EVGA X58 Classified - First Look

by Rajinder Gill on 2/27/2009 5:00 AM EST
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  • rogguy - Thursday, March 12, 2009 - link

    this board is mediocre compared to asus ROG Reply
  • Everlong19 - Thursday, March 12, 2009 - link

    How can you have a triple GPU setup using dual slot cards and have room for a physics card/sound card?

    Only way it might be possible is putting the 3rd card in the 4th PCI-E slot, but that would overlap the USB headers etc. The PCI slot gets covered by the 2nd GPU, so any PCI sound cards can't go in there, either.
    Reply
  • MadMan007 - Saturday, February 28, 2009 - link

    The important thing I take away from this preview has nothing to do with the board itself but rather eVGA's expanding custom software and software/hardware efforts. It's really neat to see a company like eVGA make a push in this direction going well beyond other mobo companies with their basic monitoring software and other graphics rebadgers. Reply
  • MasonStorm - Saturday, February 28, 2009 - link

    You could certainly do it, as stated, by plugging one of the dual-slot cards into that last slot, and having it hang over the edge of the board - requiring an extra big case. But another way is to use liquid-cooled versions of the cards, cutting them all down to single-slot size. In any event, it doesn't matter where you place them, since you can use three of the soft, bendy SLI bridge connectors to make your own triple-SLI connection. You don't have to use anybody's firm, fixed triple-SLI connector. Just Google around to see how to use the three individual, soft, bendy connectors. Reply
  • Casper42 - Friday, February 27, 2009 - link

    Question on this comment:
    The slot configuration allows running three dual slot GPUs and a single slot PhysX card or other PCI-E peripheral

    In looking at the pictures, this board only has 7 slots total with the x1 being at the top.
    If you used 3 Dual Slot GPUs, that would be 3 x 2 = 6 + the x1 = 7
    So where exactly are you putting a PhysX card?

    The only possibility I see is if you use an 8 or 10 slot Case and stick the 3rd Dual Slot GPU in the very bottom slot such that it hangs off the bottom of the mobo. But in this case, the normal 6 connector Triple SLI Bridge wont reach the 3rd card.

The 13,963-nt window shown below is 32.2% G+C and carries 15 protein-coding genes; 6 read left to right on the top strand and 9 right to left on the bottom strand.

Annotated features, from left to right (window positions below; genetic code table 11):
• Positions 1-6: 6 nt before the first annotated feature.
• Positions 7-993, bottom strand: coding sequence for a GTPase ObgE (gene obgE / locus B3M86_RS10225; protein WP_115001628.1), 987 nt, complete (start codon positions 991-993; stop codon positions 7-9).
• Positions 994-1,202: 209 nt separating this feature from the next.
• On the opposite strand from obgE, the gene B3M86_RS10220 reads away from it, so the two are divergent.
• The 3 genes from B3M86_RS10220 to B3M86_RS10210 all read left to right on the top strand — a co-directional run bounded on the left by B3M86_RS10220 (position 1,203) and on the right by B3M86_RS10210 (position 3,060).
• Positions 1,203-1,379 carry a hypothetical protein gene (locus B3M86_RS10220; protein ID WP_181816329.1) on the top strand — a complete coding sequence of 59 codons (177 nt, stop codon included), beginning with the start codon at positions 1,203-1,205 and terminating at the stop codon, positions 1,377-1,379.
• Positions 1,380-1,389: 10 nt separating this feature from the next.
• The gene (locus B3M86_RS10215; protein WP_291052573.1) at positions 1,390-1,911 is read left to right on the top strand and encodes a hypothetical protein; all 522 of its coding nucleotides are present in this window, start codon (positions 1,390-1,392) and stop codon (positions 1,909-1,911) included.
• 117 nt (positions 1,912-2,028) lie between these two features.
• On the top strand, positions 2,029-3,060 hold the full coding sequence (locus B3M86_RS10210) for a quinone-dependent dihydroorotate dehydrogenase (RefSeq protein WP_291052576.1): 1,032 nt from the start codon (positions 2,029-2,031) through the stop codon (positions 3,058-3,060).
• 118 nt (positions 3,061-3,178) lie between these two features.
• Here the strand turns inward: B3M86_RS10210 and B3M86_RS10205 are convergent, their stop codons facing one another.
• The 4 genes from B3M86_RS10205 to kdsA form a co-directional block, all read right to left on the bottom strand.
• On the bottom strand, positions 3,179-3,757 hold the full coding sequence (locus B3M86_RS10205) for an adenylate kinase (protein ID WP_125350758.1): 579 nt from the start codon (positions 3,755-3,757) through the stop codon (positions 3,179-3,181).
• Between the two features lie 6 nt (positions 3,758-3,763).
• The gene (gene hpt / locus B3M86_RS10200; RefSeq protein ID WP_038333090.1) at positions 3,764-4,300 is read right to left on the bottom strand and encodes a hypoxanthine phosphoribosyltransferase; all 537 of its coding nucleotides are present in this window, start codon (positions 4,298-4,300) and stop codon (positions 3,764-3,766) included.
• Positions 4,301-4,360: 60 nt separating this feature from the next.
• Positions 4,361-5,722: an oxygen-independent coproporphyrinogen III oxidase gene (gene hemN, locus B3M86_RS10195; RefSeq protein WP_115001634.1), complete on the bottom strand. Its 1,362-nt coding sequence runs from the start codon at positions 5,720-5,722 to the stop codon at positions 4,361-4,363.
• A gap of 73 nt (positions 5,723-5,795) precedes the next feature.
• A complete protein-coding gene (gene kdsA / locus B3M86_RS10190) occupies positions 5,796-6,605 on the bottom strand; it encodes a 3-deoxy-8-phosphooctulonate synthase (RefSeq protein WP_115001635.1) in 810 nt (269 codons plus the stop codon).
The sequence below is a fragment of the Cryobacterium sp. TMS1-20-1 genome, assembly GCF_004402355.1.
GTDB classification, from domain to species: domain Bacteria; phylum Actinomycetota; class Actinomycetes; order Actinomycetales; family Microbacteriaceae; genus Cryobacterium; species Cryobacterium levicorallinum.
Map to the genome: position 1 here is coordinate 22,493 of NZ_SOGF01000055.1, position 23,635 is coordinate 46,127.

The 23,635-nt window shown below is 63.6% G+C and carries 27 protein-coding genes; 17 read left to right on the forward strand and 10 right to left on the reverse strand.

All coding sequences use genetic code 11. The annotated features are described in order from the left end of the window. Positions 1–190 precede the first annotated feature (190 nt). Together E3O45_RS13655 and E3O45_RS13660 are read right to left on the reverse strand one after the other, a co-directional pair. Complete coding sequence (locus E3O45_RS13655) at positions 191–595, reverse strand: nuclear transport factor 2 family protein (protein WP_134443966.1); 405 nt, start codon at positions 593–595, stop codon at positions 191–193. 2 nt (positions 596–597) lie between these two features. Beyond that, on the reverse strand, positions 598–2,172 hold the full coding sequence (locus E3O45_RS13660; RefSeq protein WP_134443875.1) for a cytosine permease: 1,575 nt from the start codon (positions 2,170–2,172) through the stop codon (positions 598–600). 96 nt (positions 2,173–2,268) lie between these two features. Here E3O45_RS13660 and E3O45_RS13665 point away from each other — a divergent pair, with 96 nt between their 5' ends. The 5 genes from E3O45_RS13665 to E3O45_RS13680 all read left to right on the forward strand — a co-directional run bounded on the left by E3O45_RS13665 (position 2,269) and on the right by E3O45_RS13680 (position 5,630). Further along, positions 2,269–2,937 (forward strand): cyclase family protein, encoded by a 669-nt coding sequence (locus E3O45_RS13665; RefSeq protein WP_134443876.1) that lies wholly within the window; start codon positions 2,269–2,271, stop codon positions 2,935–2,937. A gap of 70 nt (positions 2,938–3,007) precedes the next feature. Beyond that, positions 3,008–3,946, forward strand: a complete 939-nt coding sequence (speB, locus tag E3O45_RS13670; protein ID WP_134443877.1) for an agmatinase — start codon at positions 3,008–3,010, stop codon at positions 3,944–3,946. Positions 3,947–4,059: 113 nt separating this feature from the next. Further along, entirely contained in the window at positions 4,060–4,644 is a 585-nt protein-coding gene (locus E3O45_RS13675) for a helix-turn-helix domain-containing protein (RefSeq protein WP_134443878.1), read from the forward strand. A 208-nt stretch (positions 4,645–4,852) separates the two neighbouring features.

Am I missing something here?


    PS: Dont get me wrong, I like the design of the board.
    Reply
  • Rajinder Gill - Friday, February 27, 2009 - link

    You are right the 3rd SLI card would go in the last PCIe slot, with a dual card overhanging. An SLI bridge supporting this will ship with the retail board.

    Board dimensions are 310mmX265mm btw. Big case territory.

    regards
    Raja
    Reply
  • cesthree - Friday, February 27, 2009 - link

    Remember the awesome 7X0i series of motherboards? Especially the last one with the NF200 on it? It's called a 790i "Ultra" chipset.

    There are only a few people who ever had problems with the 7X0i series motherboards when using multiple GPU's. Not one person ever complained about things like "freezing" or "hard locking" or "data corruption." Especially not at stock speeds.

    Just like there is absolutely no sarcasm in my last paragraph.

    What fool would by the "Classified" EVGA motherboard? It's got negligible performance increases. Why go through that much trouble for all of the 5 people on earth who would purchase it and use it with 3-4 GPU's + 30" or bigger monitor.

    Mark my words. The NF200 addition to the X58 that EVGA already had going GREAT for them, will bring them problems on the level with the last batch of shoddy, Nvidia tainted motherboards.

    I am going to put this in all my sigs from now on:

    "Nvidia, for the love of god, please stop crippling motherboards and just stick to GPU's."
    Reply
  • Von Matrices - Friday, February 27, 2009 - link

    From what I can tell from sources online, the NF200 bridges 16 PCIe 1.1 lanes to 32 PCIe 2.0 lanes. What is there to gain by using the NF200 over just using four PCIe x8 2.0 lanes of bandwidth from the IOH? With the NF200, you get ~4GB/s bandwidth to the IOH per graphics slot compared to ~8GB/s with a native solution, and the bridge adds additional latency, which further reduces performance, and additional cost. Why would EVGA use it then? Are there any advantages to it? Reply
  • Zak - Friday, February 27, 2009 - link

    Question. 920 can be easily o/clocked on most boards to 4GHz and peak under 80C under full load using a good air cooler and be perfectly stable. But how long will that CPU and mobo last at these temps and bumped up voltages if used daily? The temps can be addressed by water cooling but how damaging is running CPU at 1.4V, QPI at 1.5V/7.2GHz for long time?

    Z.
    Reply
  • Agoniesfury - Saturday, January 23, 2010 - link